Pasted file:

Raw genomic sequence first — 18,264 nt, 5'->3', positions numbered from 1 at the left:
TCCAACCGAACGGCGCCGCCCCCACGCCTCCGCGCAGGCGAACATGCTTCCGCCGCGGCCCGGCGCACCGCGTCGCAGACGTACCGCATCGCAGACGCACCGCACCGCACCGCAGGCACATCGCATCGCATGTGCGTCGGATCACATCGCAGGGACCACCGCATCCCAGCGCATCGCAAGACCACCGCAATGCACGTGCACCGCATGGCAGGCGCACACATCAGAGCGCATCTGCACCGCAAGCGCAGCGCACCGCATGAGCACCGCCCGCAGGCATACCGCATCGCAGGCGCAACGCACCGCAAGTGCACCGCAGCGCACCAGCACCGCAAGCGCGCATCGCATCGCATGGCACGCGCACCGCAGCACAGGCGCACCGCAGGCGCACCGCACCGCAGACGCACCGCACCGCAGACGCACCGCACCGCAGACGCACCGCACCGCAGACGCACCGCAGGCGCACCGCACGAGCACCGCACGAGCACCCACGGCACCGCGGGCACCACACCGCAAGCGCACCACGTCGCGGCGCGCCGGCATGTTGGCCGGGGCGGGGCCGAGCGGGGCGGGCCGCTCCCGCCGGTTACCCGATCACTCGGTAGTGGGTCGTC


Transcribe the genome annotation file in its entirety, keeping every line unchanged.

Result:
Raw genomic sequence first — 18,264 nt, 5'->3', positions numbered from 1 at the left:
TCCAACCGAACGGCGCCGCCCCCACGCCTCCGCGCAGGCGAACATGCTTCCGCCGCGGCCCGGCGCACCGCGTCGCAGACGTACCGCATCGCAGACGCACCGCACCGCACCGCAGGCACATCGCATCGCATGTGCGTCGGATCACATCGCAGGGACCACCGCATCCCAGCGCATCGCAAGACCACCGCAATGCACGTGCACCGCATGGCAGGCGCACACATCAGAGCGCATCTGCACCGCAAGCGCAGCGCACCGCATGAGCACCGCCCGCAGGCATACCGCATCGCAGGCGCAACGCACCGCAAGTGCACCGCAGCGCACCAGCACCGCAAGCGCGCATCGCATCGCATGGCACGCGCACCGCAGCACAGGCGCACCGCAGGCGCACCGCACCGCAGACGCACCGCACCGCAGACGCACCGCACCGCAGACGCACCGCACCGCAGACGCACCGCAGGCGCACCGCACGAGCACCGCACGAGCACCCACGGCACCGCGGGCACCACACCGCAAGCGCACCACGTCGCGGCGCGCCGGCATGTTGGCCGGGGCGGGGCCGAGCGGGGCGGGCCGCTCCCGCCGGTTACCCGATCACTCGGTAGTGGGTCGTC